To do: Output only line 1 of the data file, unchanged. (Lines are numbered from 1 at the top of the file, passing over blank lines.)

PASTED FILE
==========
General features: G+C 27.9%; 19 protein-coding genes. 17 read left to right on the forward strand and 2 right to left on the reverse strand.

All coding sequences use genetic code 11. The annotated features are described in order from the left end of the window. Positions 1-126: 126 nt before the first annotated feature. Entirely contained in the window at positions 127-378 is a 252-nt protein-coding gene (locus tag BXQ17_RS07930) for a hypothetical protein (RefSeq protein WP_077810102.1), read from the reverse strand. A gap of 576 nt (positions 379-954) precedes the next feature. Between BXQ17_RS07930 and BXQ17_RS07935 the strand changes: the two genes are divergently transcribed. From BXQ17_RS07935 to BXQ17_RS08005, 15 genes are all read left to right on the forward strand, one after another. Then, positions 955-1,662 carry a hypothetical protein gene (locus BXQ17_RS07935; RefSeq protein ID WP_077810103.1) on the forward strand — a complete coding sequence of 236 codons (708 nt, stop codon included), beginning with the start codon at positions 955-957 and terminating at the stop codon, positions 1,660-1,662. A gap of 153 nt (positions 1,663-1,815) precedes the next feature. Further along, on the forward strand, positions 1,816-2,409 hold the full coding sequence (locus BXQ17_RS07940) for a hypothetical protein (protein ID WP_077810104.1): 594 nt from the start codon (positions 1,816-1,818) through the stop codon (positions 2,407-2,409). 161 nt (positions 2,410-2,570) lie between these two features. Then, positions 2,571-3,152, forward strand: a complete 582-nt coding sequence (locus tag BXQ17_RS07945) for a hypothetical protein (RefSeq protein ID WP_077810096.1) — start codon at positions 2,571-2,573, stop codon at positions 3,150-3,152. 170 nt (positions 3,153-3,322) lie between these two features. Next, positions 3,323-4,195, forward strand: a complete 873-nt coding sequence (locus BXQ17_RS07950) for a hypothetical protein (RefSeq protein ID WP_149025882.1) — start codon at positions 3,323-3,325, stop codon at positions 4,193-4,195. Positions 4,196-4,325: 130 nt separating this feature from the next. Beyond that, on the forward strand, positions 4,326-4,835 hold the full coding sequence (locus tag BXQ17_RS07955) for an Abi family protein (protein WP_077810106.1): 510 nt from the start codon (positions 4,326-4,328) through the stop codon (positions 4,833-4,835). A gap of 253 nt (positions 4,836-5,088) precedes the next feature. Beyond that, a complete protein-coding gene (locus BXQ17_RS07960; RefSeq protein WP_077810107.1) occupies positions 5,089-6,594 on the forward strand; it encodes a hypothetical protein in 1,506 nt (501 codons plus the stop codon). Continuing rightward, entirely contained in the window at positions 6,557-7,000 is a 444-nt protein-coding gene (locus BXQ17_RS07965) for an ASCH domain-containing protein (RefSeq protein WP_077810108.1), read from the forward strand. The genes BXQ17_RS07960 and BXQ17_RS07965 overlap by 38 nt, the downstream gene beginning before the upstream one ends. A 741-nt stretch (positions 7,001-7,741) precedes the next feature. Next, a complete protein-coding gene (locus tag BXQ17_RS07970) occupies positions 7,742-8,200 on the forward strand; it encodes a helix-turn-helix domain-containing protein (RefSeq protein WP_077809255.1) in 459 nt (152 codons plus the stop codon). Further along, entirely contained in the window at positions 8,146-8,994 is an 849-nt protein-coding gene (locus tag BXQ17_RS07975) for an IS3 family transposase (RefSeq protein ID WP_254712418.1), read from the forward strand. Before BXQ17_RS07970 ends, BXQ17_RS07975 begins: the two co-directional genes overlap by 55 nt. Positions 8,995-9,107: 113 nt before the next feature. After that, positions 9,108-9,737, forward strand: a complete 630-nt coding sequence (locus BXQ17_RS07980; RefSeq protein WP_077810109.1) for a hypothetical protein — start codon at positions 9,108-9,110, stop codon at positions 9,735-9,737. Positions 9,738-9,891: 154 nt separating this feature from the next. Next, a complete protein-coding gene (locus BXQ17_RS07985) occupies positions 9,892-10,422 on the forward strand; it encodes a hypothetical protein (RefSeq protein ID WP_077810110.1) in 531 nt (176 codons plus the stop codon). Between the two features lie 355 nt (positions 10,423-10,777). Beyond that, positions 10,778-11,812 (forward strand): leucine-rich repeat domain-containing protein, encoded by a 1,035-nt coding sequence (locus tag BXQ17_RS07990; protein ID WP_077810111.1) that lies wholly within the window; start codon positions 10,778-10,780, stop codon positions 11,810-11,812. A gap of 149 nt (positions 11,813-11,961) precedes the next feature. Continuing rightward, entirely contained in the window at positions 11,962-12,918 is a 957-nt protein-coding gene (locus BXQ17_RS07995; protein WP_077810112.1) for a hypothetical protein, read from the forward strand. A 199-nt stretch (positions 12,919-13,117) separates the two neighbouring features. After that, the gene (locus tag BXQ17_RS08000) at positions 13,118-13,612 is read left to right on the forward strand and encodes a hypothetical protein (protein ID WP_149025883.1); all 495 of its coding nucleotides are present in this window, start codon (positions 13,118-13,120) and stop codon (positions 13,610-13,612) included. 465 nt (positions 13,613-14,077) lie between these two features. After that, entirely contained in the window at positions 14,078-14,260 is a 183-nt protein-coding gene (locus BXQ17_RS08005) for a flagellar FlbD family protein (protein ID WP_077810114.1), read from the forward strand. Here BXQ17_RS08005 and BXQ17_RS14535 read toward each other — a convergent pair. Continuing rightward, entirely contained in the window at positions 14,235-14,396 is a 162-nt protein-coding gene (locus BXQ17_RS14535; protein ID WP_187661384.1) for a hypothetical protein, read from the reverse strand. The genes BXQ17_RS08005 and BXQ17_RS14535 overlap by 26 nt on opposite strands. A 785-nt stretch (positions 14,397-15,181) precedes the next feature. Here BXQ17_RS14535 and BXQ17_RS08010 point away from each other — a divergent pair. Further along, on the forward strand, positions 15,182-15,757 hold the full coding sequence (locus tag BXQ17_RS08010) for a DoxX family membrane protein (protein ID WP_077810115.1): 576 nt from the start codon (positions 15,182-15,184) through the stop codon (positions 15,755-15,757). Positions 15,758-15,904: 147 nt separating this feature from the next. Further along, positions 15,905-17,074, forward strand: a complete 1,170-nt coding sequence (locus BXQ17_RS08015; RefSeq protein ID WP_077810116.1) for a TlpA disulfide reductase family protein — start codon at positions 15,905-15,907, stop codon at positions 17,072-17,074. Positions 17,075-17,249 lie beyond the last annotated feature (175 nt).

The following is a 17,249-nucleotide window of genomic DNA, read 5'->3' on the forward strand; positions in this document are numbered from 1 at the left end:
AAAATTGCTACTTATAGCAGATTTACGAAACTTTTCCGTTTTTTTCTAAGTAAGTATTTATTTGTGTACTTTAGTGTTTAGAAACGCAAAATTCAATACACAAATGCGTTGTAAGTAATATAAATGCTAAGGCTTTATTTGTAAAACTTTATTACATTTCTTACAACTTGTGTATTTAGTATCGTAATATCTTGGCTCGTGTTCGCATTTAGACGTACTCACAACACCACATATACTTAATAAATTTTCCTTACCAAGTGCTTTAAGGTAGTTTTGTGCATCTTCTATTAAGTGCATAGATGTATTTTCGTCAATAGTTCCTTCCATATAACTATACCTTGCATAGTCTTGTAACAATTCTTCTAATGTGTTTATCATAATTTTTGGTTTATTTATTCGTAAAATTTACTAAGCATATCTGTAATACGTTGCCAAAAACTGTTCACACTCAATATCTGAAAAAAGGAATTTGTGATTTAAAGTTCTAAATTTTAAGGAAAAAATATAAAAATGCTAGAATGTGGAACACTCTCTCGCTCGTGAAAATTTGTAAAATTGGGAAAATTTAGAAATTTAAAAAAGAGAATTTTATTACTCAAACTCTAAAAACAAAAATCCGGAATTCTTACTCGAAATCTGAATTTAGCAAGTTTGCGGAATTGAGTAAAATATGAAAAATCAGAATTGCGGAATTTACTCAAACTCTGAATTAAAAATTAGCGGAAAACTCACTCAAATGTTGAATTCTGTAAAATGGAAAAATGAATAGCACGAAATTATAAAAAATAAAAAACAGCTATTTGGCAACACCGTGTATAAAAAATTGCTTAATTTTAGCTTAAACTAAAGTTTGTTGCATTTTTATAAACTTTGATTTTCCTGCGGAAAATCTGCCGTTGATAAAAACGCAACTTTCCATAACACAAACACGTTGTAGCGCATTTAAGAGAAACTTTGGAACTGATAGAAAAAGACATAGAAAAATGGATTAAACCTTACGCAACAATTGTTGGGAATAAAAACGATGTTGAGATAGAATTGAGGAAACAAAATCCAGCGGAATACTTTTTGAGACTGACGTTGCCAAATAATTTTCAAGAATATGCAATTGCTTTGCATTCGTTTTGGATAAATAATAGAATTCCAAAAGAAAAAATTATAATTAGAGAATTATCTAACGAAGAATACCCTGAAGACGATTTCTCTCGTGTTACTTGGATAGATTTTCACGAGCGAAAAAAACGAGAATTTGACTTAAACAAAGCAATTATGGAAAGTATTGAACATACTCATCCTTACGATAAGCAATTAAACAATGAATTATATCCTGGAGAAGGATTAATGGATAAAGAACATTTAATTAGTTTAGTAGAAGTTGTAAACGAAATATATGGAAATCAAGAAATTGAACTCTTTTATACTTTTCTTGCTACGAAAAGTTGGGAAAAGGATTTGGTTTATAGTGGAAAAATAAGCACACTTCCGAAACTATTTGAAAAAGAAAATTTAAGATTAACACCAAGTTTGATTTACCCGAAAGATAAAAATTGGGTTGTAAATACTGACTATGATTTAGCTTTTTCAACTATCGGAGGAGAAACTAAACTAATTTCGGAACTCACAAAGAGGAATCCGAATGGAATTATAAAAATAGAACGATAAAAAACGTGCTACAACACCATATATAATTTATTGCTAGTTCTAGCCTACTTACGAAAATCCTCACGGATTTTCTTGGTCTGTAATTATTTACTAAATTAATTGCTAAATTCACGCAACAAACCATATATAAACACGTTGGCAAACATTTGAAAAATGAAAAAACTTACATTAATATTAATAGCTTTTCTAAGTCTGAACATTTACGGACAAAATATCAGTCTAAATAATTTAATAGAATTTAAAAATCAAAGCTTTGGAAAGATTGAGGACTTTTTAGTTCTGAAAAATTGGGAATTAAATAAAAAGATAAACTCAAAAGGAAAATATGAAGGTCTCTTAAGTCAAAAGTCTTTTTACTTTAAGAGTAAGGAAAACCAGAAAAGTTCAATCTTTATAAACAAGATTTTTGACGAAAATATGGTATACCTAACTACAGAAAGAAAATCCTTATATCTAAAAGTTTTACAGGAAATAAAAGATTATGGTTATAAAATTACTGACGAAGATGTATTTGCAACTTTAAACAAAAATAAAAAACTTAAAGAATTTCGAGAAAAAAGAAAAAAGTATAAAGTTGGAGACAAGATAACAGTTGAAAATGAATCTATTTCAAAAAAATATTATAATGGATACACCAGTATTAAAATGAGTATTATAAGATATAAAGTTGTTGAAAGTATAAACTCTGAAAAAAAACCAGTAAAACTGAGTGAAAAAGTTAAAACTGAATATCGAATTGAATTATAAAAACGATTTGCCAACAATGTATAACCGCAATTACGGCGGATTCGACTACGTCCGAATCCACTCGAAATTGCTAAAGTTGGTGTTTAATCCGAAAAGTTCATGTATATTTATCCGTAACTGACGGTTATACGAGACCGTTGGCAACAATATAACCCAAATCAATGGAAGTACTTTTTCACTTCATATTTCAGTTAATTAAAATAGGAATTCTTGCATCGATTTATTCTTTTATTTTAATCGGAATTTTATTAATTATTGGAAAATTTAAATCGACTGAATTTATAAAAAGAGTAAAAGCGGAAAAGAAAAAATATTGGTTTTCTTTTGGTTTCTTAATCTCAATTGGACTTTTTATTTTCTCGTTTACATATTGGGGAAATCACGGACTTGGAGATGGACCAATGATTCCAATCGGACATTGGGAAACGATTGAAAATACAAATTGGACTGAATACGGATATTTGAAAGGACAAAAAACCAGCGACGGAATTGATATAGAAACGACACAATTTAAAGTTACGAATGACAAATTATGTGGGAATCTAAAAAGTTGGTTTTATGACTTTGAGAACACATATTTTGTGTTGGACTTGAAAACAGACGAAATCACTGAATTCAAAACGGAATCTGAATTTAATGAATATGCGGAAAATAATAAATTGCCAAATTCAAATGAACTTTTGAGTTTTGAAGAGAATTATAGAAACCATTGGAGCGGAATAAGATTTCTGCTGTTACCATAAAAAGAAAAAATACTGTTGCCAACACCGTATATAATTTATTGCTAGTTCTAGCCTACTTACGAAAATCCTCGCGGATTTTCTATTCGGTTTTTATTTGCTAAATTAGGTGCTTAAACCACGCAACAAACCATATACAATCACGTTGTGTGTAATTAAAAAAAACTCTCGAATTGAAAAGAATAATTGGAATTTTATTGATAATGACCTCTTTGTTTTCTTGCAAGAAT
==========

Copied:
General features: G+C 27.9%; 19 protein-coding genes. 17 read left to right on the forward strand and 2 right to left on the reverse strand.